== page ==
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General research activities
The synthesis, characterization and modification of nanoscale materials and their subsequent processing represents a key technological challenge of this century. Zero- (quantum dot), one- (nanowire) and two-dimensional materials (film) often have unique optical, electronic, or mechanical properties, which render them very attractive for technical applications in optoelectronics, photovoltaic devices and catalysis.
There are two general methods to produce nanostructured materials, the so-called top-down and bottom-up strategy. The bottom-up synthesis makes use of molecular starting reagents - so-called precursors - with tailor-made chemical and physical properties, which are subsequently transformed to the desired nanoscale materials. Since the optical and electronic properties of given materials strongly depend on their size and shape, they can be tuned by using different synthetic techniques.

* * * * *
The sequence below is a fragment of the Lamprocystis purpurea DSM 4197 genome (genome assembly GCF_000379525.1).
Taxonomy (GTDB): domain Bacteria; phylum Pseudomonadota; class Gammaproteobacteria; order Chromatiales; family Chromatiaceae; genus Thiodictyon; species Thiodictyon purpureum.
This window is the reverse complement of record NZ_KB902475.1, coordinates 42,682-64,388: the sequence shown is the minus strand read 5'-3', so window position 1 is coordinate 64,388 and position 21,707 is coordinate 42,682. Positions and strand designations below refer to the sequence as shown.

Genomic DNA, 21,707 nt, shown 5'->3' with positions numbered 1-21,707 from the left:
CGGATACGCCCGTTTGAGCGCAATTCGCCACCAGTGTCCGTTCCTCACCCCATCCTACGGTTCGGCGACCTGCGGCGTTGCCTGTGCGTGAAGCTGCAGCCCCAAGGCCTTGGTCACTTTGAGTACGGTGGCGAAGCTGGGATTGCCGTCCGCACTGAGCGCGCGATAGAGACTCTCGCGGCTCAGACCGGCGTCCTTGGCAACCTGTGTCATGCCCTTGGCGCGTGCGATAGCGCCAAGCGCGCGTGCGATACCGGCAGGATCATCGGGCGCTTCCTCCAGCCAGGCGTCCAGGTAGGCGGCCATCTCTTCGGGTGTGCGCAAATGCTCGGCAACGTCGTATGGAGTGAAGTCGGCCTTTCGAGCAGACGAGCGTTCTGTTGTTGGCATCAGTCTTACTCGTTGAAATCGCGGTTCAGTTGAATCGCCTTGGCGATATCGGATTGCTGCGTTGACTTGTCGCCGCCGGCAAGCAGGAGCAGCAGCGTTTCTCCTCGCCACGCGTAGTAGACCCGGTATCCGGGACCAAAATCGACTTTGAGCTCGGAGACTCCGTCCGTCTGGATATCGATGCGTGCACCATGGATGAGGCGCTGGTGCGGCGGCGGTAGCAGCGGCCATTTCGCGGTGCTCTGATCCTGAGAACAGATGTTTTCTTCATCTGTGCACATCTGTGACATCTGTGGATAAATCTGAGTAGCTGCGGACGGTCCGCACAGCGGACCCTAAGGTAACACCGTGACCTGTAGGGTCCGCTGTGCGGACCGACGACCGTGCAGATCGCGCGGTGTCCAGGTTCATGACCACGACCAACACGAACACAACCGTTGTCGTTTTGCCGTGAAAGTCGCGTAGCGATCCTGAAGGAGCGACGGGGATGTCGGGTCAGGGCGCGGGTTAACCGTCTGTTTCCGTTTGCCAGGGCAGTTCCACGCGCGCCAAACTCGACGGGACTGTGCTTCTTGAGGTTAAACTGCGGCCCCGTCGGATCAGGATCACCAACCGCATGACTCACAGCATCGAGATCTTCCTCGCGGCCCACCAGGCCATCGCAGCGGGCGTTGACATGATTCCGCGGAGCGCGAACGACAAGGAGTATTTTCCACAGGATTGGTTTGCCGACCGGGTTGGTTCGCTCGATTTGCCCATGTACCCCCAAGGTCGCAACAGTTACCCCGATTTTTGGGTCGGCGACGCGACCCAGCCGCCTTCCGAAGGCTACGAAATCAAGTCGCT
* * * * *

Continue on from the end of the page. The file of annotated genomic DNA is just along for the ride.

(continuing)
Our interdisciplinary research projects focuses on the synthesis, structure and reactivity of organometallic compounds as well as their transformation to the corresponding nanoscale materials, whose chemical and physical properties are investigated in close collaborations with physicists and engineers.
Synthesis of organometallic compounds
Our preparative research works preferably focuses on organometallic main group element and transition metal compounds, with particular emphasis on the synthesis and reactivity of low-valent organometallic compounds.
We investigate the deposition of thin films through MOCVD processes (metal organic chemical vapor deposition) as well as ALD processes in specifically-designed reactors. Moreover, the synthesis of nanoparticles and 1-D materials by gas phase processes and wet-chemical methods in organic solvents as well as in ionic liquids (IL) is studied. Of particular interest are metals and metal oxides as well as semiconducting (AlSb, GaSb) and thermoelectric materials (Bi2Se3, Bi2Te3).
The morphology, crystallinity and composition of the materials is investigated by several in-house techniques such as EDX, REM, AFM and XRD. Additional analytical methods such as TOF-SIMS, XPS, AES, SAM, Raman and TEM are applied in close cooperation with physicists and material scientists of the University of Duisburg-Essen and the Center for Nanointegration Duisburg-Essen (CeNIDE) as well as in the Interdisciplinary Centre for Analytics on the Nanoscale (ICAN), which combines devices, methods and expertise for analysis at the nanometer scale.